Big doings this week. The tentative signs last week of a top in long-term mortgage rates this week turned into a brass band blaring the news.

The 10-year T-note fell as low as 4.45 percent yesterday, down from the scary top just short of 4.7 percent only 10 business days ago. Yes, mortgage rates are supposed to follow the 10-year bond, but this time for technical reasons involving hedging of rate risk, fixed-rate mortgages are stuck just north of 6.25 percent.

Big doings this week. The tentative signs last week of a top in long-term mortgage rates this week turned into a brass band blaring the news.

The 10-year T-note fell as low as 4.45 percent yesterday, down from the scary top just short of 4.7 percent only 10 business days ago. Yes, mortgage rates are supposed to follow the 10-year bond, but this time for technical reasons involving hedging of rate risk, fixed-rate mortgages are stuck just north of 6.25 percent.

And, don’t confuse a top with the prospects for a decline, the latter not being good.

The change at hand is the shift from fear that the Federal Reserve Board would continue to raise the cost of money from its current 4 percent up to 5 percent or more, open-ended into 2006, to the belief that the Fed is very close to being done. The bond market is telling the Fed that neutral is nigh.

The Fed meets next on Dec. 13, and all still expect 4.25 percent at that meeting, and most expect 4.5 percent at Fed nominee Ben Bernanke’s first meeting on Feb. 1. This week’s trading has removed thought of the Fed going beyond 4.5 percent, and has called into question the wisdom of going any further at all; the pattern of rates across all maturities suggests that if the Fed does go to 4.5 percent it will not be able to stay so high for long.

Pay no attention to prognosticators in this situation because few have done well. Instead, pay attention to the market, the cumulative vote by $30 trillion invested in bonds. Pay attention to two changes in the market: the drop in the 10-year bond is a big deal, but two other things are bigger. First, the crucial, Fed-predicting 2-year to 10-year spread; and second, the behavior of the 2-year T-note itself.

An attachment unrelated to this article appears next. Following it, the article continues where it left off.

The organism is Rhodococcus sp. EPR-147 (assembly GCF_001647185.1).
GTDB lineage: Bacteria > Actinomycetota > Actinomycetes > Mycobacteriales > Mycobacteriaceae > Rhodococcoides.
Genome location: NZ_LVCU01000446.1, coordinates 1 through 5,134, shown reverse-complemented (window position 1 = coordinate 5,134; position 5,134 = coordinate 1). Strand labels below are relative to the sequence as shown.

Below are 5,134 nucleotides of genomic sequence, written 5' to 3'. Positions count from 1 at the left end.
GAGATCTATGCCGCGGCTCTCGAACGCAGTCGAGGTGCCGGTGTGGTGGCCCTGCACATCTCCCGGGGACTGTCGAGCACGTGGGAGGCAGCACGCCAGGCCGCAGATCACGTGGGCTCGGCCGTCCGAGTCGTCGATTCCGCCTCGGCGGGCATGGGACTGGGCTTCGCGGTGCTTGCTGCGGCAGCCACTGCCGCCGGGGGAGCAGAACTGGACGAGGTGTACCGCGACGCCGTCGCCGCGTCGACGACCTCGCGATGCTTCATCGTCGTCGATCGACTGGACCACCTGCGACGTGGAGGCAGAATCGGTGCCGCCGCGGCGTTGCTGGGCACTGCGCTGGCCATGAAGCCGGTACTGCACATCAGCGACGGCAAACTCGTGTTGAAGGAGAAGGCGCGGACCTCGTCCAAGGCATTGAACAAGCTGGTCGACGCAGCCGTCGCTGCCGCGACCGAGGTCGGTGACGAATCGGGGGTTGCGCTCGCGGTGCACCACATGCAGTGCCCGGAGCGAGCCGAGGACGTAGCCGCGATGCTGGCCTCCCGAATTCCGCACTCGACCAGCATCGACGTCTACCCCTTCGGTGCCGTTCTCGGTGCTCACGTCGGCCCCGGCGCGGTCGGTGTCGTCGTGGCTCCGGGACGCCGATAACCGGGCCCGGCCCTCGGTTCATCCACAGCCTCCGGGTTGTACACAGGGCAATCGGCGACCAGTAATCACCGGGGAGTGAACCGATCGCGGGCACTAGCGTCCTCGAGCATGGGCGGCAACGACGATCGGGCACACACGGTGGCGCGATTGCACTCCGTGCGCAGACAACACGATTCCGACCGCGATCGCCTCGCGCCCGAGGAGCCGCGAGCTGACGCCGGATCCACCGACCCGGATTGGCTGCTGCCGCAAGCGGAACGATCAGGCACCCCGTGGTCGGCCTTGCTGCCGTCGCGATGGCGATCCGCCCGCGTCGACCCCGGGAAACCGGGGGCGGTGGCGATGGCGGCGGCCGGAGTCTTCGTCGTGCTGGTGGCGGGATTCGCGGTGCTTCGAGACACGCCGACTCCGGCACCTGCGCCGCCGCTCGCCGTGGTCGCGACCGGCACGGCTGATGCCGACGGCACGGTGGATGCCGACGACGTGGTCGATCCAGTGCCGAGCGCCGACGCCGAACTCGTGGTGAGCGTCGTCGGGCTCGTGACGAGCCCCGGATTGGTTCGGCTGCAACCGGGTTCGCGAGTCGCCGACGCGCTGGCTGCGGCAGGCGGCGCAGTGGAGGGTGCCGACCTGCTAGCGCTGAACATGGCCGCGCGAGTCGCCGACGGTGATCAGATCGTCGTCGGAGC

The 2s-to-10s spread last week broke inside .2 percent for the first time in this tightening cycle (except for that misbegotten Katrina scare), and this week inside .1 percent — at the narrowest, .07 percent. Fed Chairman Alan Greenspan obscured the importance of a narrow spread with his “conundrum” fog, but traditional analysis is winning out over the Chairman’s this-time-it’s-different: a narrow spread reflects a tough Fed and portends a slower economy. Narrow spreads have always done so, and still do.

The key data this week causing the spread to narrow was cumulative testimony that the housing market is slowing, perhaps abruptly. October housing starts and permits for new construction fell 5.6 percent and 6.7 percent respectively; a survey of home builders sank in November to levels of two years ago; surveys of real estate brokers show a sharp decline in contracts written; and several regions report deterioration in the listings-to-sales ratio. Throw in some benign inflation numbers and a visible topping in energy prices, and the-Fed-is-going-to-the-moon psychology has broken for the first time this year.

The most extraordinary market move has been the outright decline in the 2-year, down .10 percent to 4.36 percent. The 2-year T-note must pay a yield higher than the Fed funds rate because it has two years of risk; the only time the 2-year pays less than the Fed is when rates are on the way down. Specifically, when it’s clear that the Fed has overdone a tightening episode and will have to retreat. The 4.36 percent 2-year is the brass band: it says the Fed will not go to 4.5 percent, and if it does will soon wish that it had not.

So far, so good, but we’re a long way from the economic weakness that would cause a Fed reversal, or mortgages back in the fives. Industrial production, capacity utilization, and the job market are all doing fine.

There is a better than 50-50 chance that Greenspan’s final circus act will be to deliver a reasonably stable economy and rate structure to his successor, inflation risks waning, and housing cooling. He hasn’t been called Maestro for nothing.

Lou Barnes is a mortgage broker and nationally syndicated columnist based in Boulder, Colo. He can be reached at lbarnes@boulderwest.com.

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